CHRISMAN — A third Republican says he will run in the new 102nd House District  that includes all or parts of seven counties south of Champaign-Urbana.
Rob Roman, 48, the director of utility resources at the University of Illinois, said he will seek the GOP nomination in the district that covers several Champaign County communities, including St. Joseph, Ogden, Philo, Tolono, Sidney, Homer, Sadorus, Ivesdale, Pesotum and Broadlands.
The district also takes in southwestern Vermilion County, most of Edgar County, southeastern Macon County and all of Douglas, Moultrie and Shelby counties.
Two other Republicans, Matt Forcum of Shelby County, and state Rep. Adam Brown, who now lives in Decatur but says he would move to the new district, have announced their candidacy.
Roman, who has lived in Chrisman for 11 years, is married and has two children. He was in the U.S. Marine Corps from 1980 to 1981, and has both an undergraduate degree and an MBA from the University of St. Francis in Joliet.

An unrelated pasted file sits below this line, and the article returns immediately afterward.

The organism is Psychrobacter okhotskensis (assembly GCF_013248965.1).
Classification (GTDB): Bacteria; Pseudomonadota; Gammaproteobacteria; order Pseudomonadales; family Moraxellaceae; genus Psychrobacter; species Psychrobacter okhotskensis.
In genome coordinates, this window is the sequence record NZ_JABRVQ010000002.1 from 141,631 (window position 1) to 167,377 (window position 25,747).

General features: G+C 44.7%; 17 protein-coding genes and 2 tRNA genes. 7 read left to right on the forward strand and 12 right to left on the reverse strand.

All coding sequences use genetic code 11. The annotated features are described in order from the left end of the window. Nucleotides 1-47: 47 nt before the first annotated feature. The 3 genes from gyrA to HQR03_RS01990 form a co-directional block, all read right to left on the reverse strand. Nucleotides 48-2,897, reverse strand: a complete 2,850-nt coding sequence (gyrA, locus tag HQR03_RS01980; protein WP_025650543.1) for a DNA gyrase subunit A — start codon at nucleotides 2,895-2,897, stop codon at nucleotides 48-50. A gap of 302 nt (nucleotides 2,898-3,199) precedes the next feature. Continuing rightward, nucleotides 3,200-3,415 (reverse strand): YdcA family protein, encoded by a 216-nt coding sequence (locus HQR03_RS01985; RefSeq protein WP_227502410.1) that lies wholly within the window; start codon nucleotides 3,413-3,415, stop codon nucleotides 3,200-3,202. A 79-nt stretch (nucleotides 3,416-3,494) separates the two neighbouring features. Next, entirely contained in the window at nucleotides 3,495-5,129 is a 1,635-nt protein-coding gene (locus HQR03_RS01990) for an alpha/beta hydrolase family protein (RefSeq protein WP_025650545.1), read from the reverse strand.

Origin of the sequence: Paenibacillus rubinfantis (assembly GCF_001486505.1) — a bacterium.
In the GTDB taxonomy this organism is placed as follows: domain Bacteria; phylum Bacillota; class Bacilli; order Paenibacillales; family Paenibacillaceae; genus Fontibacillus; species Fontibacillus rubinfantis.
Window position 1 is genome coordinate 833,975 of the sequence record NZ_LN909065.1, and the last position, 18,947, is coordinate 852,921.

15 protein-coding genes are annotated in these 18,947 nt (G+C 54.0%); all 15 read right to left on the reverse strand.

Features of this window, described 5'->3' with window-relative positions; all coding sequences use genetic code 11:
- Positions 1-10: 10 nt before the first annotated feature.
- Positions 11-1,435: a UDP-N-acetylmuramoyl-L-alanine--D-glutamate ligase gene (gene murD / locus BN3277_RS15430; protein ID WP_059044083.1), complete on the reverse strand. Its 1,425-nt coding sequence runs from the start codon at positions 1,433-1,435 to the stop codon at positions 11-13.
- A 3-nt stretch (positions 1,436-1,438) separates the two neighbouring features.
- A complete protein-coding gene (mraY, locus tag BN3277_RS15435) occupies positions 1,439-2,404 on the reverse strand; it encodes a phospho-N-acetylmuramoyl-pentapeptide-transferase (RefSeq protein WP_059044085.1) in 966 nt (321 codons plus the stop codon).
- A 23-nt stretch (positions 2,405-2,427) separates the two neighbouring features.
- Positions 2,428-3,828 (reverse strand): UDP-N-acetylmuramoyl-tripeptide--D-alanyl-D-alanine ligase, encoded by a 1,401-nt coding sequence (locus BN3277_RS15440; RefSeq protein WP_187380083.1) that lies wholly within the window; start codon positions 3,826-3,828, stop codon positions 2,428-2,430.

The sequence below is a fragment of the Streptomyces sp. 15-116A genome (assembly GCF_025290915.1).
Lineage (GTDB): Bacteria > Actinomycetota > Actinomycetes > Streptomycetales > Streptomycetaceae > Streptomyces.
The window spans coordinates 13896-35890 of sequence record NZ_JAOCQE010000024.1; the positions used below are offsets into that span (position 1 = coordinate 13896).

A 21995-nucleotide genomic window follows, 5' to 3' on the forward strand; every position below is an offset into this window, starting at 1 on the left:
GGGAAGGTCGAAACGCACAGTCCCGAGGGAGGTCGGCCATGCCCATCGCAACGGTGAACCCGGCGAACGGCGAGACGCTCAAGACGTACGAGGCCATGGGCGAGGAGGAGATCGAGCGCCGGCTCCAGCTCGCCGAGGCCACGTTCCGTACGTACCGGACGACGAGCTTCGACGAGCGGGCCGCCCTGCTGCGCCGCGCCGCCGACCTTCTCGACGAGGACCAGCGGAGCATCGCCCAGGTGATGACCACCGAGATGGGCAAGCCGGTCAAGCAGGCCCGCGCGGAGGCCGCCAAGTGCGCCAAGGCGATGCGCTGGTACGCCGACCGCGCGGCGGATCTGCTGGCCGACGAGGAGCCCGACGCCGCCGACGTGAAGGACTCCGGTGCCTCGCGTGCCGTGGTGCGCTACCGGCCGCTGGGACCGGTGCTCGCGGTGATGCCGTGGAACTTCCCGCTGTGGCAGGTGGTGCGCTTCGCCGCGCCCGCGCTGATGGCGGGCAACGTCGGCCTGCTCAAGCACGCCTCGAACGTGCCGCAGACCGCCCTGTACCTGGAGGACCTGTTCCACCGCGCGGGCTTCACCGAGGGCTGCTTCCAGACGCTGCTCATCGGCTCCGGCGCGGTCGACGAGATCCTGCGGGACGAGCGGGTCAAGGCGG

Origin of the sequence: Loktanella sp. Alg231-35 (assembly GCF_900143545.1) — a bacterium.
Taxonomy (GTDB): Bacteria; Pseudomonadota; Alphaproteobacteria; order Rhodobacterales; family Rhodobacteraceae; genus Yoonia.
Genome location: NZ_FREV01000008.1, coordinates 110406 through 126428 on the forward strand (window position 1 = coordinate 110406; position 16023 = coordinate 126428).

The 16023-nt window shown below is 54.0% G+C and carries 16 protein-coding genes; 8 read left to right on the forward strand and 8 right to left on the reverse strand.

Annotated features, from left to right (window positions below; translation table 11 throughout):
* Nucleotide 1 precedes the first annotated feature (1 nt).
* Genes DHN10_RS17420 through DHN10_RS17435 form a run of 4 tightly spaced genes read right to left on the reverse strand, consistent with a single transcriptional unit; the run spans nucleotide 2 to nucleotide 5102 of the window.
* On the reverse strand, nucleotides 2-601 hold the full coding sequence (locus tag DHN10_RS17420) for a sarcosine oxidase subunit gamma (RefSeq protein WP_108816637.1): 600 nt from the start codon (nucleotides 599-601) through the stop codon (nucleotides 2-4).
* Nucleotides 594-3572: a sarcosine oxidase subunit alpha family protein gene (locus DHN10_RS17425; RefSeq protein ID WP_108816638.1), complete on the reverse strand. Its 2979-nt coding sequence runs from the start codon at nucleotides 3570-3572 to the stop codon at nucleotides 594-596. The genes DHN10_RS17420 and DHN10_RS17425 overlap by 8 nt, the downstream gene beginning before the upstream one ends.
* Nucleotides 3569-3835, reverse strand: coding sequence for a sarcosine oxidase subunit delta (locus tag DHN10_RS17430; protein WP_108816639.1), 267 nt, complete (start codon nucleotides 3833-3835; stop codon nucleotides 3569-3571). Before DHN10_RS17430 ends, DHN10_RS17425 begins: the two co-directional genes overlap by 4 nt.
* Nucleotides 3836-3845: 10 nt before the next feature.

He worked for Dynegy, which later was sold to Ameren Illinois, as a regional manager, and also worked at the Vermilion Power Station near Oakwood. Roman also has worked in consulting and sales, he said, and has been a police officer in Braidwood and Chrisman, and a volunteer firefighter in Cornell, Ill.
He has served as commander of the Chrisman American Legion, is active in the Masons and serves as supervisor of Ross Township in Edgar County.
"I don't like to sit still very long," Roman said. "I feel confident that the diversity of experience I've had would make me a good legislator."
Roman said he was encouraged to run for the Legislature by friends and family members. He said he is acquainted with incumbent Reps. Roger Eddy, R-Hutsonville, and Chapin Rose, R-Mahomet, as well as Sen. Dale Righter, R-Charleston.
Records show that Roman contributed $170 his year to the re-election campaign of state Sen. Bill Brady, R-Bloomington.
The biggest issue facing the state, Roman said, is its budget crisis.
"State government can't continue to load all his debt on the people," he said. "They're making the state a place that isn't conducive to business and that means fewer jobs and less tax revenue and a bad economy.
"We need to work to bring more high tech and energy sector jobs to the state that will help our economy."